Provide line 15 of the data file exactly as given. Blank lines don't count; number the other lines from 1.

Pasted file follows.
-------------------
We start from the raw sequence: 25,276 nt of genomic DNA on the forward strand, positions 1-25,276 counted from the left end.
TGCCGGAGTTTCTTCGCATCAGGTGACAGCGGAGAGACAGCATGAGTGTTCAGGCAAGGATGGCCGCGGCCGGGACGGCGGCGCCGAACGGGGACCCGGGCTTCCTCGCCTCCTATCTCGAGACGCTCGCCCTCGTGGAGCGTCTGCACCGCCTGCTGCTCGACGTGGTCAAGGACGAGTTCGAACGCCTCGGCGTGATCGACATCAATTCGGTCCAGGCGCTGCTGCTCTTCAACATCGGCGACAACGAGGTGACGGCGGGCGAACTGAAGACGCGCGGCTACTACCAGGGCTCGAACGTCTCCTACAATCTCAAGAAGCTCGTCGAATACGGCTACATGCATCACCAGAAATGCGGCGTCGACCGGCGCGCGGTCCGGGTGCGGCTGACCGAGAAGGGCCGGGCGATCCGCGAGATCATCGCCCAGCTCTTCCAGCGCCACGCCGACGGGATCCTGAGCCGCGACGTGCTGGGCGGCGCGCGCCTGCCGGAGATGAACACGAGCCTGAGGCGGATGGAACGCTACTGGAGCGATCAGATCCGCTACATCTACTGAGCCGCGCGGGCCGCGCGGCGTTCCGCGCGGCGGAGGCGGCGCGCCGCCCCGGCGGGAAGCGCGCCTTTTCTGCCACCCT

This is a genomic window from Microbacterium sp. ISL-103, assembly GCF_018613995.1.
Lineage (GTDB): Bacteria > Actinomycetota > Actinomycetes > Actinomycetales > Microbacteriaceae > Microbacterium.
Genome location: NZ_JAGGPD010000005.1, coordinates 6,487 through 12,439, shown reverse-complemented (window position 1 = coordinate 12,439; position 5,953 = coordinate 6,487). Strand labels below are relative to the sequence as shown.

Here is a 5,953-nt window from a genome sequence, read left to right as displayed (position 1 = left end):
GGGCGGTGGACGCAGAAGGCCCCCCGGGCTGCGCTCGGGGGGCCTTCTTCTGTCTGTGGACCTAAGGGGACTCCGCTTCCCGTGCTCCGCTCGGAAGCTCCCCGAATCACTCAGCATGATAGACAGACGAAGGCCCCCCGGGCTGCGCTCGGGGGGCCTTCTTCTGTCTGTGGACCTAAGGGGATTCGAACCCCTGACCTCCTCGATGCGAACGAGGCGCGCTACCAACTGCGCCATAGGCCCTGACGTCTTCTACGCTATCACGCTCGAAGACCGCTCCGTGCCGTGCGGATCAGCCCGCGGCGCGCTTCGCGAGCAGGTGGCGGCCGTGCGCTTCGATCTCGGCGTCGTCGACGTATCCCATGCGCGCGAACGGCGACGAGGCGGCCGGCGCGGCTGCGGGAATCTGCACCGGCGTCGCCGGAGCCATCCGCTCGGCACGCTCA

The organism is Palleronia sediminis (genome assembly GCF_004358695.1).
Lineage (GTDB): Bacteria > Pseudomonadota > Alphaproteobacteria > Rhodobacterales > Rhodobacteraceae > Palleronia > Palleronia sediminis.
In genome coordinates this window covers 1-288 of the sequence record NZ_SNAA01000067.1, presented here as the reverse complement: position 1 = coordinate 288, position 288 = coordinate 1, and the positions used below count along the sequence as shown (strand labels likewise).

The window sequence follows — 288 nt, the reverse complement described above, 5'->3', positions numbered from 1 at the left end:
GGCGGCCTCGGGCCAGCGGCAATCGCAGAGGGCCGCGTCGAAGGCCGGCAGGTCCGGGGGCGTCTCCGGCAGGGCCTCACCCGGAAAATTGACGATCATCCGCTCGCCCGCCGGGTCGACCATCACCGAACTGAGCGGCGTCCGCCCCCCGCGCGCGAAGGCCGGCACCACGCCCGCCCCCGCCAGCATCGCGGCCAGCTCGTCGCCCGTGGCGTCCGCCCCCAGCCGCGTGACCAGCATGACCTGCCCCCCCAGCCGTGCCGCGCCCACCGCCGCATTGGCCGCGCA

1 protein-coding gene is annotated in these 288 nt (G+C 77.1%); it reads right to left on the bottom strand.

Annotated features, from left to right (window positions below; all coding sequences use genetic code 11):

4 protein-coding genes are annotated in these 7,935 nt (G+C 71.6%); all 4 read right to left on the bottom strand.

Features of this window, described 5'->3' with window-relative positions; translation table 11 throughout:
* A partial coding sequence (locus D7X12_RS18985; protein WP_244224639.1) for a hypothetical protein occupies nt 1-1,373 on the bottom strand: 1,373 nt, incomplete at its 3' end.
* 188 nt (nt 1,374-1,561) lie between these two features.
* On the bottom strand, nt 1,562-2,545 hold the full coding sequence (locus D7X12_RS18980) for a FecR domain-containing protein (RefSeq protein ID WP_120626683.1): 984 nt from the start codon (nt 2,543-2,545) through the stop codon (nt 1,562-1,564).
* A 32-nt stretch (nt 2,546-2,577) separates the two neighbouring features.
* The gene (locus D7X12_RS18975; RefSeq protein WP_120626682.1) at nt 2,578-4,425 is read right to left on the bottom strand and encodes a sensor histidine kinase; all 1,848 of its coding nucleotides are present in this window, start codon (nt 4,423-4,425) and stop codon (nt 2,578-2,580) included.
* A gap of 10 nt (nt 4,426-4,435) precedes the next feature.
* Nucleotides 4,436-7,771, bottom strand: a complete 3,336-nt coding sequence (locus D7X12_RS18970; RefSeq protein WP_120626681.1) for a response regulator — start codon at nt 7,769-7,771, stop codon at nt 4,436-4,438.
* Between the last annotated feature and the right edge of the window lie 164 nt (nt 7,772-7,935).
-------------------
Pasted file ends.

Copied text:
4 protein-coding genes are annotated in these 7,935 nt (G+C 71.6%); all 4 read right to left on the bottom strand.